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[The letter page with unknown date.]<br />
…of “Great Expectations”, or indeed any expectations, is entirely missing!<br />
So all is well, except that we are so hard up that I can’t do everything to amuse the boys in their holidays and we have got to leave our pleasant home near Eton for something cheaper. <br />
Nico keeps well and cheerful, thank goodness— he is the best possible medicine for my innate and circumstantial gloom. <br />
My rich and famous cousin Daphne is having lunch with me to-day. She has just written a novel about our naughty great-great- grandmother Mary Anne Clarke. I will send it to you if you like, but I don’t at all recommend it. It is very<br />
[Forgot to put the dates for each letter! The date of the first letter is 28 April 1954. The second letter is 21 June 1954.]
My dear Mary,<br />
I hope I am right in sending this to Morecambe, and that you are happily installed there. I am very glad to have the photographs and letters you can’t part with. One was quite unfamiliar to me, namely of self, Michael and Nico which I think must have been taken outside the ? window at Roy and Crescent in the Easter holidays, 1907? <br />
Strange to think of the eldest and youngest of the three being Directors of a business together now. Stranger still, perhaps, to reflect that through all the strains and stresses, which have been severe, we have never quarrelled. <br />
Much love to you dear Mary<br />
? I try to bring my sons up as unlike their father as possible. In one thing at least I have succeeded so far: The youngest is now older than I was when my parents died. On the other hand they are all quite as untidy in their habits as we were— and alas, no Mary to look after them.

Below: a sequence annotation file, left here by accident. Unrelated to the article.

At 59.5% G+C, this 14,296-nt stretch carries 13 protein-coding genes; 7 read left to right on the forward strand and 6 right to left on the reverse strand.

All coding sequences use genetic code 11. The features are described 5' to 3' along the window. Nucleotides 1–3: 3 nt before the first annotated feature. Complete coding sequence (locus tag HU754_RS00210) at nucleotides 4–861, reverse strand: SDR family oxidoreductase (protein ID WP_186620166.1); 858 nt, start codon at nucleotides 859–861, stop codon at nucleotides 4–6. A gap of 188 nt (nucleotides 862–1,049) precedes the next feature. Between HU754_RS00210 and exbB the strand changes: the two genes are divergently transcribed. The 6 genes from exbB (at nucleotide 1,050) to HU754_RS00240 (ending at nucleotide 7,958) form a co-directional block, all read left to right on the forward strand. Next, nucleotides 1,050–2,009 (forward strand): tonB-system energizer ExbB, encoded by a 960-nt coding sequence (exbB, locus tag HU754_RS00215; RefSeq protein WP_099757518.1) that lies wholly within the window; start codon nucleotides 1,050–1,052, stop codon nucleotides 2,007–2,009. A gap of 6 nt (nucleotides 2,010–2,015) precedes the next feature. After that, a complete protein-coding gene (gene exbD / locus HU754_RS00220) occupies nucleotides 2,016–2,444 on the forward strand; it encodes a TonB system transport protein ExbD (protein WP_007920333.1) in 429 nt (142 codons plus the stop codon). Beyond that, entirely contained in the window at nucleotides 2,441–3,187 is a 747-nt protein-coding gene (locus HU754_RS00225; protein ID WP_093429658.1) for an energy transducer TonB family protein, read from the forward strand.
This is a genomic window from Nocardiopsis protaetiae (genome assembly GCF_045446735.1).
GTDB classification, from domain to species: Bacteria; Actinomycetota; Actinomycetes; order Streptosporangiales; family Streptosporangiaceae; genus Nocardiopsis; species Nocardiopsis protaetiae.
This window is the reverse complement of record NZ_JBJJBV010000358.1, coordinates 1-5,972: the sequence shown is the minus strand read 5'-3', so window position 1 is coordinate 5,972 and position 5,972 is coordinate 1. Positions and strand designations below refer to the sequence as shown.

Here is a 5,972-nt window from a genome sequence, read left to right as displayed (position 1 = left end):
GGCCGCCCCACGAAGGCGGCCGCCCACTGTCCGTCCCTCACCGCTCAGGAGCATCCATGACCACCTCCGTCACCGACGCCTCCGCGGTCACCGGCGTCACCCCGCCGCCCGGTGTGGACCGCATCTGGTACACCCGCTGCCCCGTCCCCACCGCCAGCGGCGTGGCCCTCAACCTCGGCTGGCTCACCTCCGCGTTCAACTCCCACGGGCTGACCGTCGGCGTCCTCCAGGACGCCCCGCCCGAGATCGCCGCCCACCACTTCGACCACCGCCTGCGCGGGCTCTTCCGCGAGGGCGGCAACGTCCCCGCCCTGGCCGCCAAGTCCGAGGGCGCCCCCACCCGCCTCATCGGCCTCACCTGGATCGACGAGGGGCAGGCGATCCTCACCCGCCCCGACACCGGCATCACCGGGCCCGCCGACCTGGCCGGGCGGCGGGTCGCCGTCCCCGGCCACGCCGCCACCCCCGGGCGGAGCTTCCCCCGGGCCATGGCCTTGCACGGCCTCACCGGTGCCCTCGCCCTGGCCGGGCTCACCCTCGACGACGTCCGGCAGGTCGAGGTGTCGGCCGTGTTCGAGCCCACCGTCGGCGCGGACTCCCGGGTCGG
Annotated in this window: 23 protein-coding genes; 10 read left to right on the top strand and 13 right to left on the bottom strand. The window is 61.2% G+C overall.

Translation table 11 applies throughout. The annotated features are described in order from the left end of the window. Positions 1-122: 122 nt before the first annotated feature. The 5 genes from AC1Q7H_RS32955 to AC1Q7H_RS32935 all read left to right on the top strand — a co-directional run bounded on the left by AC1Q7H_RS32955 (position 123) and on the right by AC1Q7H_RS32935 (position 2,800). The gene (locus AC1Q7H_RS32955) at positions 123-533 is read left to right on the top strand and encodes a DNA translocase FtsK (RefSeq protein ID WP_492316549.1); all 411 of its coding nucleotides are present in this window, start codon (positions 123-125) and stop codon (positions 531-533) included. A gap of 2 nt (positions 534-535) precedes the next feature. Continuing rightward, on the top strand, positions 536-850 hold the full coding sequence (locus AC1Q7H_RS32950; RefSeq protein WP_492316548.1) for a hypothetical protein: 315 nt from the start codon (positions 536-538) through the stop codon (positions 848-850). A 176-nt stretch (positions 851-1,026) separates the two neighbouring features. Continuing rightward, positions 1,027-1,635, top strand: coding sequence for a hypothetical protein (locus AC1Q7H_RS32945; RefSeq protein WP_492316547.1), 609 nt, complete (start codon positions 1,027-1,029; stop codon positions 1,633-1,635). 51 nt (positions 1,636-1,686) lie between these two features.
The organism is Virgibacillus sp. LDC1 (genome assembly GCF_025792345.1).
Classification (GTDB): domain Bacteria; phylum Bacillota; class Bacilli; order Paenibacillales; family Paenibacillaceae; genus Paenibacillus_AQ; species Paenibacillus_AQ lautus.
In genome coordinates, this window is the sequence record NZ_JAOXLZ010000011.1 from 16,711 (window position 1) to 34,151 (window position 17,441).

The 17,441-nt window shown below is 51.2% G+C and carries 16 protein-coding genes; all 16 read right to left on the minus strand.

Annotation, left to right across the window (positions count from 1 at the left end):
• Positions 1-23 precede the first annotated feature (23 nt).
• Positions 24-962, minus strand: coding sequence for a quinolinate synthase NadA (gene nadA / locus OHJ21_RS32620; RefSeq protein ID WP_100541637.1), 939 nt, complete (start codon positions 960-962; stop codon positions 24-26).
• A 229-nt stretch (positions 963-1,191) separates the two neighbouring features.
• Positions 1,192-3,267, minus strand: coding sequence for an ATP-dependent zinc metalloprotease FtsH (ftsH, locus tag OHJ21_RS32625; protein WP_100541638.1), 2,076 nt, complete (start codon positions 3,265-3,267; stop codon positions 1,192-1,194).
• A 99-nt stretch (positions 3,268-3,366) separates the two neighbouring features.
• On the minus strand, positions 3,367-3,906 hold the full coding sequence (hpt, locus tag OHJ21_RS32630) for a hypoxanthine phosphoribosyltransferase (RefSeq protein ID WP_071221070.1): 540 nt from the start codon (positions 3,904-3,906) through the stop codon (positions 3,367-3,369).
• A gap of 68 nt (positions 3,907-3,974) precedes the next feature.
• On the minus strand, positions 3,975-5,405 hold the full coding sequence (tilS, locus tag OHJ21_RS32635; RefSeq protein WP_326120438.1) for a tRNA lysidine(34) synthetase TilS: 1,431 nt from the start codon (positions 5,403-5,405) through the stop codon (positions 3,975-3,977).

[Apologies as I couldn’t see and transcribe all of the first page. Also, there is a page of a letter that doesn’t go with the letters of either dates shown here and I don’t know the date of that page, but I am still including it here.]<br />
My dear Mary, <br />
How are things with you, I wonder? Nico (who isn’t here to-day) tells me you are thinking of going to live with your mother at Morecambe, which sounds a good plan.<br />
The enclosed photographs, taken last half at Eton, of George and Peter<br />
…which is rather a pity, though it doesn’t matter as much as if they were in the same house. He too is healthy and merry enough, but bites and tears his nails has horribly as I did. Anyway, once more there is a G. LL. Davies major Oppidan and P. LL. Davies minor Colleger in The School List, as in 1910, and I hope it isn’t too much of an omen! But my sons are not of the brand of which Pops are made.<br />
Rivvy (21 next month) finished his National Service last autumn and is now in a job which I was lucky enough to find him. He works in London, in surroundings which I think and hope are congenial to him; lives in a Chelsea lodging-house during the week and comes home for week ends. If he sticks to the job, there are good prospects ahead of him in the long run, and the demoralizing influence had (though I have told her I think it wonderful), distorts the little truth that is known about the hussy, and abounds on coarseness and vulgarity. The coarseness is perhaps inherent in the subject, but where she gets her vulgarity from I really don’t know— surely not from either of her parents? <br />
With much love dear Mary <br />